This first UK release of Swiss metal outfit P.M.T.‘s ‘s second album, originally released in 2004 across the rest of Europe, shows exactly why the band’s fan base has been going from strength to strength. Rocking like a arse-kicking jailbird who’s just broken out of San Quentin prison, they are just what the metal market ordered.
Their music is heavy enough to please hardcore metal fans, but they’re not afraid to show a more commercial edge either – a fact that’s not gone unrecognised by Levi’s Jeans who once used one of the band’s early songs, Sandwich Boom, for a television advert campaign in Europe.
The British release of Acupuncture For The Soul has been enhanced with treats such as interviews and videos, and is one of those albums that you either stumble upon by sheer chance or are pleasantly surprised by a friend’s recommendation. It’s a blood-soaked rampage of chunky, funk-filled riffs and supercharged metal madness. It’s a monstrous tour-de-force with enough unstoppable stamina to give Kelly Holmes a run for her money, and enough strength to give some powerful jabs to an ultimate fighting champion.
The blistering riffs are ripped out like flesh from rotten carcasses – rather than being chewed and spat out though, they become meatier as the album progresses. Think Rob Zombie and Machine Head by the way of Korn and Linkin Park. The Prodigy inspired industrial metal of Frigo is monstrously delightful, unsurprisingly considering that the band once covered Liam Howlett and company’s Breathe on a previous EP.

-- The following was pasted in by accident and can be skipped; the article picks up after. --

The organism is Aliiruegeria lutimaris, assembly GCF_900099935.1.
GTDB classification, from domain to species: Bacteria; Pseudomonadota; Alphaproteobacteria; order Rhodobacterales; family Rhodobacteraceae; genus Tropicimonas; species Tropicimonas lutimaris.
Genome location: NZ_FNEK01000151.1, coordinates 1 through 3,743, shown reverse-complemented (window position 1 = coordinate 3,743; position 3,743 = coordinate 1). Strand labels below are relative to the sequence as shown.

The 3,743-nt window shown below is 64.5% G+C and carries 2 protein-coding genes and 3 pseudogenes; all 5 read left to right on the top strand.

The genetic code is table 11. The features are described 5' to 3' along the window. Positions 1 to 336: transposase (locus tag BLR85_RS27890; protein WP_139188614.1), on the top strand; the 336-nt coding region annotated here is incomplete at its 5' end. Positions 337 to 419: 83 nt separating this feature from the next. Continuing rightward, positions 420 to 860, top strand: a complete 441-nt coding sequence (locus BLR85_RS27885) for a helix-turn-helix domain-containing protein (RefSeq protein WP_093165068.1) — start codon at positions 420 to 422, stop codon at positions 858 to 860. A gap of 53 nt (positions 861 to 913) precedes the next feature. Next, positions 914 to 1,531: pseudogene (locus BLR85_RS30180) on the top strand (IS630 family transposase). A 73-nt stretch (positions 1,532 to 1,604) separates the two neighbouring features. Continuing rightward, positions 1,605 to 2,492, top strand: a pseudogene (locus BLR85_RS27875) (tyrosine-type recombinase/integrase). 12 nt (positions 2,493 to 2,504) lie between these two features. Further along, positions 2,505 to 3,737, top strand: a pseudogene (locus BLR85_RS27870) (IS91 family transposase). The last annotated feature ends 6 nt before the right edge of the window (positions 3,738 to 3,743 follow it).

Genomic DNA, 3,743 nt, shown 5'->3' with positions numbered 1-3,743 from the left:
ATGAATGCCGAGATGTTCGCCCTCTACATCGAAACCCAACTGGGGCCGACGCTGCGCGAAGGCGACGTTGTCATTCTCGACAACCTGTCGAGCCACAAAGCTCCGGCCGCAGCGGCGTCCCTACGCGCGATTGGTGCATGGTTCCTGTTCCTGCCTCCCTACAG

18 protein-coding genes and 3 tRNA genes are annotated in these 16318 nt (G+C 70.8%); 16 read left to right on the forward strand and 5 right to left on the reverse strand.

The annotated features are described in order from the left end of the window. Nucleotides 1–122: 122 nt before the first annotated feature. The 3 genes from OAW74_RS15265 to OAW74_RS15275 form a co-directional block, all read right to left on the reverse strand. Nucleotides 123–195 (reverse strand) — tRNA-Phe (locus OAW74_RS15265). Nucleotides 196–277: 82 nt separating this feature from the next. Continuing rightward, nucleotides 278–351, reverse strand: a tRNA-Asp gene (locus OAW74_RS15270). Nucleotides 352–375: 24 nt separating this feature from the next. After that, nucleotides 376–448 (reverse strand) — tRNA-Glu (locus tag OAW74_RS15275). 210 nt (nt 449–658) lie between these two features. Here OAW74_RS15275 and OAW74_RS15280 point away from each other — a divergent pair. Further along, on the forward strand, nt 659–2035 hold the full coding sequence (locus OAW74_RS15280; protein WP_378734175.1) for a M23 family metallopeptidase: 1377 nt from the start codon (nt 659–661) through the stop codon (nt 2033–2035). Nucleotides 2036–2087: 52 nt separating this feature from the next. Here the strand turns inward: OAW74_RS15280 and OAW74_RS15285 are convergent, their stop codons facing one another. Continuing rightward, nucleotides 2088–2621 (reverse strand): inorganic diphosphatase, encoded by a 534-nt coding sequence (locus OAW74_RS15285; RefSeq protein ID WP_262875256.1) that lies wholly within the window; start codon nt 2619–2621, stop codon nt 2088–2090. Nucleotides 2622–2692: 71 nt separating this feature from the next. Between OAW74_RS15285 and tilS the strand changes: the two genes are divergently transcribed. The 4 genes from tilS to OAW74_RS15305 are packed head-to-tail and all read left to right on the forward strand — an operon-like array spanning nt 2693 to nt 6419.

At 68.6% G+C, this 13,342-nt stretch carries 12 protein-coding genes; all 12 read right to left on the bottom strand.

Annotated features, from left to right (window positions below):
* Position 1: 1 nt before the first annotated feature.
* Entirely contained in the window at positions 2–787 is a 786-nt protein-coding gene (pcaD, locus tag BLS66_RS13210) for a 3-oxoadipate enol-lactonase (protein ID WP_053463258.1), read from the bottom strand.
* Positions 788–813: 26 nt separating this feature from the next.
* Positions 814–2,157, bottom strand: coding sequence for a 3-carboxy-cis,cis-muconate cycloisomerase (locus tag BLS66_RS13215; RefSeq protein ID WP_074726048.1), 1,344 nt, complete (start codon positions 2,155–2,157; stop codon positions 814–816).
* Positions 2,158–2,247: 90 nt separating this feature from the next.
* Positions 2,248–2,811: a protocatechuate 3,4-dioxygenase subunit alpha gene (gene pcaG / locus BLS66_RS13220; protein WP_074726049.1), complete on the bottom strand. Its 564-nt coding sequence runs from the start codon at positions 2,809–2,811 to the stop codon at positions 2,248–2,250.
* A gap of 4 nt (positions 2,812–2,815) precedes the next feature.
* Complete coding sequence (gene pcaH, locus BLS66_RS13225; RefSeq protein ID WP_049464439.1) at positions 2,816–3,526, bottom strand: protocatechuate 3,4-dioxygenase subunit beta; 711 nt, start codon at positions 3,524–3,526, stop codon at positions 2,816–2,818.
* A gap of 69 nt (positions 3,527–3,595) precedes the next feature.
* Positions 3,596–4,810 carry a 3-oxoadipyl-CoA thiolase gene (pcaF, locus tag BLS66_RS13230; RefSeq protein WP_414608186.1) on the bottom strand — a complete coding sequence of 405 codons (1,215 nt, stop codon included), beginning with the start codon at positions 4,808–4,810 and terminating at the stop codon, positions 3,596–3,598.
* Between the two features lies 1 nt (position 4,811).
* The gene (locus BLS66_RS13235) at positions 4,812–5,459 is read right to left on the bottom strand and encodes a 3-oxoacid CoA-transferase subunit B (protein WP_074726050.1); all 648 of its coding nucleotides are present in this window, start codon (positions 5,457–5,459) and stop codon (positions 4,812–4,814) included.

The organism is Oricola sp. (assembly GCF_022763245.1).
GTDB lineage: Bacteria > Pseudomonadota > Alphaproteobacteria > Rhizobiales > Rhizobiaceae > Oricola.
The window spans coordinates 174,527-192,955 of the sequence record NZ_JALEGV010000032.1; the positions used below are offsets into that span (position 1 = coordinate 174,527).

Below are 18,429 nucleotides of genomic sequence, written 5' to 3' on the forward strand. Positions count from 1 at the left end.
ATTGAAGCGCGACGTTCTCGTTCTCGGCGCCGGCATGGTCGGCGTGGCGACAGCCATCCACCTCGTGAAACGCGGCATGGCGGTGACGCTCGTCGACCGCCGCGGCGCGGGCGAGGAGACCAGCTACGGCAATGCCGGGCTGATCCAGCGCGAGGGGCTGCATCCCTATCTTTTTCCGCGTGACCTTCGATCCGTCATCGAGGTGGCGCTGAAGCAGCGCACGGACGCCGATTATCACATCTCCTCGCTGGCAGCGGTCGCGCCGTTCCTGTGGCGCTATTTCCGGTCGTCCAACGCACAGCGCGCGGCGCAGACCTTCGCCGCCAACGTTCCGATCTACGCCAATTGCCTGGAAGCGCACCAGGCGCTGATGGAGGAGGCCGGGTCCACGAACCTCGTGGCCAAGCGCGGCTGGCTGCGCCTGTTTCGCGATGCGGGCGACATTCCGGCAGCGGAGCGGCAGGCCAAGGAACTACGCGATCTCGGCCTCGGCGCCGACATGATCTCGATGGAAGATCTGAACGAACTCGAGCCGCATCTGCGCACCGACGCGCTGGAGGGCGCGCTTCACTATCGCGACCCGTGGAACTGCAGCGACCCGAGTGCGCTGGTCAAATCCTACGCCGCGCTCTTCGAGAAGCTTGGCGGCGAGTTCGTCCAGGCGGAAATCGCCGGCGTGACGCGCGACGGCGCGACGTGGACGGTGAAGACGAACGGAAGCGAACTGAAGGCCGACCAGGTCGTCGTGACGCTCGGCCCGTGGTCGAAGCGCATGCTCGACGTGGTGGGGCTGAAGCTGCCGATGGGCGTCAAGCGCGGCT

Compost and Taste In Camouflage have a nu-metal sound but are more bold and bearable than most of the songs from that thankfully short-lived genre of the late ’90s. Whether anyone took the vanity and crassness of nu-metal seriously is debatable, but P.M.T. are obviously influenced by it – luckily, they’re skilful enough to get away with it.
Thumbsucking is a milkshake blender of bone-breaking sounds that are sharp enough to lacerations on anything that touches it. Cute And Fluffy is hardly that – the drumming is tremendous, keeping the rhythm section in fine shape.
Acupuncture For The Soul is not an album that will be suited to all metal fans’ tastes, but it is in an album that will, or at least should, be greeted with rejoicing by a legion of nu-metal and industrial metal fans. If you’ve become disillusioned with Marilyn Manson‘s more commercial direction, take a peek at P.M.T.’s second album. Like me, you may be pleasantly surprised.